Yong-jie Xu, M.D., Ph.D. (Advisor); Michael Kemp, Ph.D. (Committee Member); Jeffrey B. Travers, M.D., Ph.D. (Committee Member)
Master of Science (MS)
Cancer is a life-threatening illness and innovative research is therefore required to fuel the development of new anti-cancer therapies. As an anti-proliferative drug, hydroxyurea (HU) has been used in the treatment of various neoplastic and non-neoplastic diseases such as sickle cell anemia, psoriasis, and viral infections. HU is a well-known inhibitor of ribonucleotide reductase (RNR), an enzyme that generates dNTPs for DNA replication and repair. In our genetic screen in fission yeast looking for mutants with defects in checkpoint response, we also found a set of mutants that are highly sensitive to HU but with a functional checkpoint response. It is likely that in addition to the RNR suppression, HU induces cell lethality by a previously less understood mechanism involving perturbations of various metabolic pathways. This study is to identify new metabolic genes whose mutations sensitize the cells to HU in order to better understand the cell-killing mechanisms of HU. We have identified new mutation in erg12 gene, which encodes the mevalonate kinase enzyme in the ergosterol biosynthesis pathways. While characterizing the erg12 mutant, we have unexpectedly found five multi-copy suppressors including mns1, uge1, chs1, mug109 and hba1. Results from this study may help to better understand the cell-killing mechanisms of HU, the side effects, and drug resistance associated with the HU-based chemotherapies. They may also promote therapeutic innovations for the benefits of patients with cancer or fungal infections.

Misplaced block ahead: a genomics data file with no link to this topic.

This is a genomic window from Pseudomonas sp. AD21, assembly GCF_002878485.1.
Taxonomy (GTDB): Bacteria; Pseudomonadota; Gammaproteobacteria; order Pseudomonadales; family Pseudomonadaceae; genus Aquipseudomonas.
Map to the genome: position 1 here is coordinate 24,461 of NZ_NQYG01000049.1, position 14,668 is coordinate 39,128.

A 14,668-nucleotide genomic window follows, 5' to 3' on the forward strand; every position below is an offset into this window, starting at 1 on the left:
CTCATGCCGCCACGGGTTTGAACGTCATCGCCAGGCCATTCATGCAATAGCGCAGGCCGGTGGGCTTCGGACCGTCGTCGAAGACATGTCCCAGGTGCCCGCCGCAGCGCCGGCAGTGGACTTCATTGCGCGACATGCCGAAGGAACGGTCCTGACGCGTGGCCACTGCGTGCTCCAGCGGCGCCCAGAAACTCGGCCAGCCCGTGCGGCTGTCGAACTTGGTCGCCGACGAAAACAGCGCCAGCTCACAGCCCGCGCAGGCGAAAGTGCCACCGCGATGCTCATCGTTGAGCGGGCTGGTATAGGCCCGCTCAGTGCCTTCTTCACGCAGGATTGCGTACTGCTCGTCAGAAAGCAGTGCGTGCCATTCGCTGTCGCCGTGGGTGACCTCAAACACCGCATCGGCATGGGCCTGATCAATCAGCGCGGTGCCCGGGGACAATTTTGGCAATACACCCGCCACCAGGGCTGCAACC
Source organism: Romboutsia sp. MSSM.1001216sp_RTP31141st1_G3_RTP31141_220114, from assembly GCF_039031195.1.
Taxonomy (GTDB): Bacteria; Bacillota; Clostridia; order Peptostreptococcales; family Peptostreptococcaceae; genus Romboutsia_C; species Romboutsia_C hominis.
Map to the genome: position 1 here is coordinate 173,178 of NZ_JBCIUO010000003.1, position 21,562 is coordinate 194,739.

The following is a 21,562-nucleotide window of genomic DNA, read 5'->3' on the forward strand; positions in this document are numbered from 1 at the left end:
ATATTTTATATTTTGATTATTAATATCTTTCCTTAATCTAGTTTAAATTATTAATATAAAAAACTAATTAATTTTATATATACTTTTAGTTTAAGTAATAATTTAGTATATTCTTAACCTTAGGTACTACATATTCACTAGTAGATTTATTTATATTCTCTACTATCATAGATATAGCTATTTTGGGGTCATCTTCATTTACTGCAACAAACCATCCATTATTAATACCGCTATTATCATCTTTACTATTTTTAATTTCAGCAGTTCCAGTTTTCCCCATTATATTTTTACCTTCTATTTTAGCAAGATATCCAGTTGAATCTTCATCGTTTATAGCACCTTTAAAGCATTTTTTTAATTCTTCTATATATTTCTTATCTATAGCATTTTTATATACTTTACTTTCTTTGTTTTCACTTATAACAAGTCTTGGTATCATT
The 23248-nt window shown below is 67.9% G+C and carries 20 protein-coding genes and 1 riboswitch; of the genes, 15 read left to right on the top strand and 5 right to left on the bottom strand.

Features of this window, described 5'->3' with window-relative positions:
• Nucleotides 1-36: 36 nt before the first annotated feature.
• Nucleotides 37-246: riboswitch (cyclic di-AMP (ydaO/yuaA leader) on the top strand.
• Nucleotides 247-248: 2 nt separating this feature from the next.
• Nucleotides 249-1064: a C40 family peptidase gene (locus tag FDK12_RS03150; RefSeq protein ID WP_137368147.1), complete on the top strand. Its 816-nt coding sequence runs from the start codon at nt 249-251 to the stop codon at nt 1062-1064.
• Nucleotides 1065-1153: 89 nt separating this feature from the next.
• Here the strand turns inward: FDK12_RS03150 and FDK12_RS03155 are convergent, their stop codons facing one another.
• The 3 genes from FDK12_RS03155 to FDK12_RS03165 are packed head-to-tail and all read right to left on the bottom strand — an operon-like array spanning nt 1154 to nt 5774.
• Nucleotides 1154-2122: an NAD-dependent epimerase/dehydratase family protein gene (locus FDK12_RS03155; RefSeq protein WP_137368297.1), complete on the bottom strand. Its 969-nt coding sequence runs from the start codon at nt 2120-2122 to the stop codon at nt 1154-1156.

Year Degree Awarded
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